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Guide to Federal Court and Legal Terms

The Federal Court System

There are three main levels to the federal court system:

District Courts

There are 94 District Courts throughout the United States and its territories. The federal district court is the starting point for any case concerning federal law, the Constitution, or treaties. The district courts are the trial courts of the federal court system and handle criminal and civil trials.

Each district court has at least one United States District Court Judge, appointed by the President and confirmed by the Senate for a life term.

Each district has a corresponding United States Attorney, who is appointed by the President and confirmed by the Senate. The 93 U.S. Attorneys are the federal government's chief prosecutor in each of the 94 districts (there is one U.S. Attorney for Guam and the Northern Marianas).

*Please Note: The U.S. Attorneys and all federal prosecutors are part of the Executive Branch, while the judges and members of the Courts are part of the Judicial Branch. For more on the Three Branches of Government, see bottom of this page.  

Courts of Appeals

There are 13 Courts of Appeals, a/k/a appellate courts, that sit below the U.S. Supreme Court. The appellate court’s task is to determine whether or not the law was applied correctly in the trial court. Appeals courts consist of three judges and do not use a jury. A court of appeals hears challenges to district court decisions from courts located within its circuit, as well as appeals from decisions of federal administrative agencies.

The Supreme Court of the United States

There is one Supreme Court in the United States, and it is the country's highest court. It is the final level of appeal in the federal system. 

For more information on the federal court system visit Justice 101: Introduction to the Federal Court System and also About Federal CourtsCourt Role and Structure.

Common Legal Terms

A request made after a trial, asking another court (usually the court of appeals) to decide whether the trial was conducted properly. To make such a request is "to appeal" or "to take an appeal." Both the plaintiff and the defendant can appeal, and the party doing so is called the appellant. Appeals can be made for a variety of reasons including improper procedure and asking the court to change its interpretation of the law.
A proceeding that occurs after indictment in which an individual who is accused of committing a crime is brought into court, told of the charges, and asked to plead guilty or not guilty.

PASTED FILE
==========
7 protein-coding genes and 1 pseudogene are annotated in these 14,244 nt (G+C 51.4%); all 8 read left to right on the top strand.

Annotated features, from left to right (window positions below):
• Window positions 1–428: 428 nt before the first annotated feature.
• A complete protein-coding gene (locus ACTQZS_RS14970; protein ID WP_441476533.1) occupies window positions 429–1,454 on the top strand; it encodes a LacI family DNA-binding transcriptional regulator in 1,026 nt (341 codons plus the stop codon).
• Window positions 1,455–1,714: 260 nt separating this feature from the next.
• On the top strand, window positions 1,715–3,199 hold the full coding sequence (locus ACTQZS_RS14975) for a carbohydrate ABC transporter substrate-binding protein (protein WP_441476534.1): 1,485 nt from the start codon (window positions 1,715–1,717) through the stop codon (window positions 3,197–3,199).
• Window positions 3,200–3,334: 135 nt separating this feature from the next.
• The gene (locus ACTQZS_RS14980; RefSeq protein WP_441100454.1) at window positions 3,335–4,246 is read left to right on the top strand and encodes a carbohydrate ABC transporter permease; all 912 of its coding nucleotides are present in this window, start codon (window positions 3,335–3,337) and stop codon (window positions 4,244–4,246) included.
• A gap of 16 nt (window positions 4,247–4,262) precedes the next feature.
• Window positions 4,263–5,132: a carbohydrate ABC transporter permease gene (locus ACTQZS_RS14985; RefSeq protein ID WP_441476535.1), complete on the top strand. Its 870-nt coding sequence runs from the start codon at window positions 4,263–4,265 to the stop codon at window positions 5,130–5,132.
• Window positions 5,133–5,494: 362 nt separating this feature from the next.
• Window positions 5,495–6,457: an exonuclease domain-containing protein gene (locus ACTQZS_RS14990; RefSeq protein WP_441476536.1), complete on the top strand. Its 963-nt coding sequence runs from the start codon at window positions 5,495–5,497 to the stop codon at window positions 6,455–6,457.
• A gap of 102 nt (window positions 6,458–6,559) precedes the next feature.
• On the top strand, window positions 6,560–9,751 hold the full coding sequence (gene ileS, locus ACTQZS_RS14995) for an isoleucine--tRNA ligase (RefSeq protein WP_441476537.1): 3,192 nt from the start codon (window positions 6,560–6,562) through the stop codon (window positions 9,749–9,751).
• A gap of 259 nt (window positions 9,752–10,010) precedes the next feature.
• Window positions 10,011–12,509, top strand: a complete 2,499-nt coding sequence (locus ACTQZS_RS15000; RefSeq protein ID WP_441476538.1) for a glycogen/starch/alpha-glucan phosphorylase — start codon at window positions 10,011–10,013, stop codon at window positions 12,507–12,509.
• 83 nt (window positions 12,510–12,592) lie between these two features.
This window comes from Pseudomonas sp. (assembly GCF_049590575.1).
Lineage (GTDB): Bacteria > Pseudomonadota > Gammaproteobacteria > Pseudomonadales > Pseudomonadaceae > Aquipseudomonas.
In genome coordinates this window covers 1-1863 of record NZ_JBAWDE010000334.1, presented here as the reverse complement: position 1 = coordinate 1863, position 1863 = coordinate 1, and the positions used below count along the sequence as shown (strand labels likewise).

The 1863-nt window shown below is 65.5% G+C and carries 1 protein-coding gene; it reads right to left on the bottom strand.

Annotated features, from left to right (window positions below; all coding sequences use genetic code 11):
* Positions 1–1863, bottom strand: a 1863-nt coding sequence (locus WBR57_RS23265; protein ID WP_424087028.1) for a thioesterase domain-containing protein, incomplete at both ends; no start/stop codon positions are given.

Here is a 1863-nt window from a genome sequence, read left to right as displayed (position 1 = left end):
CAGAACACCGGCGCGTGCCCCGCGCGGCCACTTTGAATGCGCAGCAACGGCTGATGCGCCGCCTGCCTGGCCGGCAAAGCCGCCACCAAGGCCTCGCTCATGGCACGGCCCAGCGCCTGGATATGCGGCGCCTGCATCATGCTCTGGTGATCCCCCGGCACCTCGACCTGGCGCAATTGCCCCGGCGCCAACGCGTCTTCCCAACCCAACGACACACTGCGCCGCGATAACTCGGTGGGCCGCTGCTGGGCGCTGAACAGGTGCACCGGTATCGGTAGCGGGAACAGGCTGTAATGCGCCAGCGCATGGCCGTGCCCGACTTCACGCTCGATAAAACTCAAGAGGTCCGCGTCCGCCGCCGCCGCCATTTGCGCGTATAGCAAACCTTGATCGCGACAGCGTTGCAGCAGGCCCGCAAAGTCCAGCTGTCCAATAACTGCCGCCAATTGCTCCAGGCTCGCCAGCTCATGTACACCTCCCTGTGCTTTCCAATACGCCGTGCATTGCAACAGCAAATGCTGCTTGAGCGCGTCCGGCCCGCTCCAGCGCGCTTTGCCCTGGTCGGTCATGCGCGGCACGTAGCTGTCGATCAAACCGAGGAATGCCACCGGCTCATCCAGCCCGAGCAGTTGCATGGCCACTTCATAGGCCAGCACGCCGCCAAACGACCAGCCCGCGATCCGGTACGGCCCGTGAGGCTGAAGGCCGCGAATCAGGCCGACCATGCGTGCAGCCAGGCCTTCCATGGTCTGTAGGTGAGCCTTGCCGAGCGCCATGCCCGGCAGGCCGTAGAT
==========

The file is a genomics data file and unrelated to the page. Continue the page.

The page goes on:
A written statement by the plaintiff stating the wrongs allegedly committed by the defendant.
grand jury
A body of citizens who listen to evidence of criminal allegations, which are presented by the government, and determines whether there is probable cause to believe the offense was committed. As it is used in federal criminal cases, "the government" refers to the lawyers of the U.S. Attorney's office who are prosecuting the case. Grand jury proceedings are closed to the public, and the person suspected of having committed the crime is not entitled to be present or have an attorney present. States are not required to use grand juries, but the federal government must do so under the Constitution.
The formal charge issued by a grand jury stating that there is enough evidence that the defendant committed the crime to justify having a trial; it is used primarily for felonies.
A defendant can waive his Fifth Amendment right to a grand jury indictment and be charged by information. After a prosecutor signs the information and files it in court, the defendant appears in court, waives his right to an indictment, and usually pleads guilty shortly thereafter.
initial appearance
Court proceeding in which the defendant learns of his rights and the charges against him and the judge decides bail. Occurs after being charged by complaint or indictment.
preliminary hearing
A hearing where the judge decides whether there is enough evidence to require the defendant to go to trial. Preliminary hearings do not require the same rules as trials. For example, hearsay is often admissible during the preliminary hearing but not at trial.
probable cause
An amount of suspicion leading one to believe certain facts are probably true. The Fourth Amendment requires probable cause for the issuance of an arrest or search warrant.
superseding indictment
An indictment that replaces a previous indictment.

For more legal terms, visit the Justice 101: Legal Terms Glossary.

Three Branches of Government: Legislative, Executive, and Judicial

The Three Branches of the United States Government

There are three separate branches of government, all equal in power.

The Judicial Branch
The Federal Courts and their judges
The Executive Branch
The President and his cabinet, such as, the Attorney General - the head of the Department of Justice
The Legislative Branch
The United States Congress, made up of the Senate (100 senators; two from each state) and the House of Representatives (made up of 435 congressmen and women).

The three branches provide checks and balances on each other. For instance, federal judges and Supreme Court Justices (Judicial Branch) are nominated by the President of the United States (Executive Branch) and confirmed "with the advice and consent" of the United States Senate (Legislative Branch). 

Updated April 16, 2021